Just because you earned a degree in law doesn’t mean you have to become a criminal lawyer. Here are six fun and modern ways to use that credential.
What do you think of when you think of a career in law? Long hours? No social life? Mandatory suit and tie for the next 30 years? That assumption that a career in law is tedious, stuffy and difficult has led to a decline in the appeal of legal careers recently.
But a career in law doesn’t necessarily mean being a criminal lawyer. If you have a law degree, you have many different specialty paths available to you, and each can be fulfilling and lucrative.
Here are some ways that modern law graduates are using their skills in ways lawyers a few decades ago would never have thought of:
1. Sports Agent
If you’re passionate about a particular sport, why not leverage that into a career? While there isn’t any particular certification required to become a sports agent, most sports agents actually have law degrees. Being an agent requires negotiating contracts, arranging financial matters, legal consulting and public relations—all areas where having a law degree would come in handy.
To become a successful agent, you’ll need a working knowledge of contract and sports law, and possibly the willingness to shout “Show me the money!” into your phone.
2. Entertainment Lawyer
A career in entertainment law might not be the typical Hollywood dream, but entertainment lawyers get to work with actors, musicians and creative types on a daily basis. In this role, your responsibilities would include contract negotiations, defending against breaches of contract, protecting a client’s public image, protecting the client against financial difficulties and possibly even defending against the occasional drug conviction, trashed motel room or class action lawsuit from angry fans.
Many lawyers get into law out of a desire to help others. Moving out of law into advocacy could be a great way to use the client relations skills one picks up in the legal profession.
Advocates work on behalf of someone else, often those who need their rights protected in some way. While advocacy tends to have a more modest pay than a traditional legal career, the personal satisfaction ratio may end up being quite a bit higher.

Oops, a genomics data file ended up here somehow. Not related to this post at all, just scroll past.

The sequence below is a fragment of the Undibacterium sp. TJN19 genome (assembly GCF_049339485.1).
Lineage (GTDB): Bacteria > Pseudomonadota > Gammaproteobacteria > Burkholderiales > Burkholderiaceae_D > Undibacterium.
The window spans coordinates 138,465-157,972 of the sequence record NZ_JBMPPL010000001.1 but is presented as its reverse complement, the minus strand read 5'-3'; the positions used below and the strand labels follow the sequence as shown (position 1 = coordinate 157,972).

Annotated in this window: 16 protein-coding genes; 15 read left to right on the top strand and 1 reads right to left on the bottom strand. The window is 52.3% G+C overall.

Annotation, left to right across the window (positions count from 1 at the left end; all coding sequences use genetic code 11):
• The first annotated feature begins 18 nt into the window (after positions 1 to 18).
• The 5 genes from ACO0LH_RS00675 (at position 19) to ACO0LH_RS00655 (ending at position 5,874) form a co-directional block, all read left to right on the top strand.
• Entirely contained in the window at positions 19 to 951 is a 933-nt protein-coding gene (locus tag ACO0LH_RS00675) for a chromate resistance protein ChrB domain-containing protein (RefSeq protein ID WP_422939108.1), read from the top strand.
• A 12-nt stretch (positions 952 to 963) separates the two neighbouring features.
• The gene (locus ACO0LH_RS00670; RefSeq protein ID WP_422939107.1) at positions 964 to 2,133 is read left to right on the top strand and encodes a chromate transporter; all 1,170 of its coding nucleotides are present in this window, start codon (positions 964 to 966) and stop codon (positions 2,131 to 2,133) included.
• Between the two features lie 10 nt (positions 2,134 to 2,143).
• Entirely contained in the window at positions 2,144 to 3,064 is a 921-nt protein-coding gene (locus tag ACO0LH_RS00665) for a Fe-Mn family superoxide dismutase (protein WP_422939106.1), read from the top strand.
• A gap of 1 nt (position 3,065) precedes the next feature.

4. Entrepreneurship and Recruiting
The skills you learn in law school can easily translate into starting and managing a successful business. Skills in contract negotiation, client relations and financial negotiation can all prove invaluable assets when striking out on your own.
Another option for those full of entrepreneurial spirit is legal recruiting or headhunting. A good legal recruiter needs to be driven, likable, patient and persuasive and have a firm understanding of how legal firms operate on a daily basis.
5. Politics and Journalism
A law degree is widely considered a prerequisite to going into state or national politics—knowing the law, after all, is a necessary foundation for making or changing the law. Next to military service, law school is the most common path to getting elected to public office. Law school graduates have a number of political career paths open to them.
Television or print journalism is another common career path for law school graduates. Many highly visible media figures have law degrees. All major television networks have several correspondents who comment on legal matters. Star Jones, Geraldo Rivera and Cynthia McFadden all acquired their law degrees before moving into their television careers.
Going into education doesn’t have to mean a stuffy professorial job in a classroom somewhere. Having a law degree can be a great marketing boost to a traditional teaching profession, but there are also more informal teaching options like coaching, consulting and public speaking.
If you’ve already established a successful legal career and are looking to move on, now might also be a good time to break into legal consulting, or showing other law firms how to become more profitable and efficient.
In the 21st century, a career in law has expanded beyond the courtroom and the law office. If you have the skills and desire to make your own career path, you can break the stereotype and find a career you find both satisfying and profitable.
Noble McIntyre is a founding partner of McIntyre Law in Oklahoma City and an experienced Oklahoma personal injury lawyer.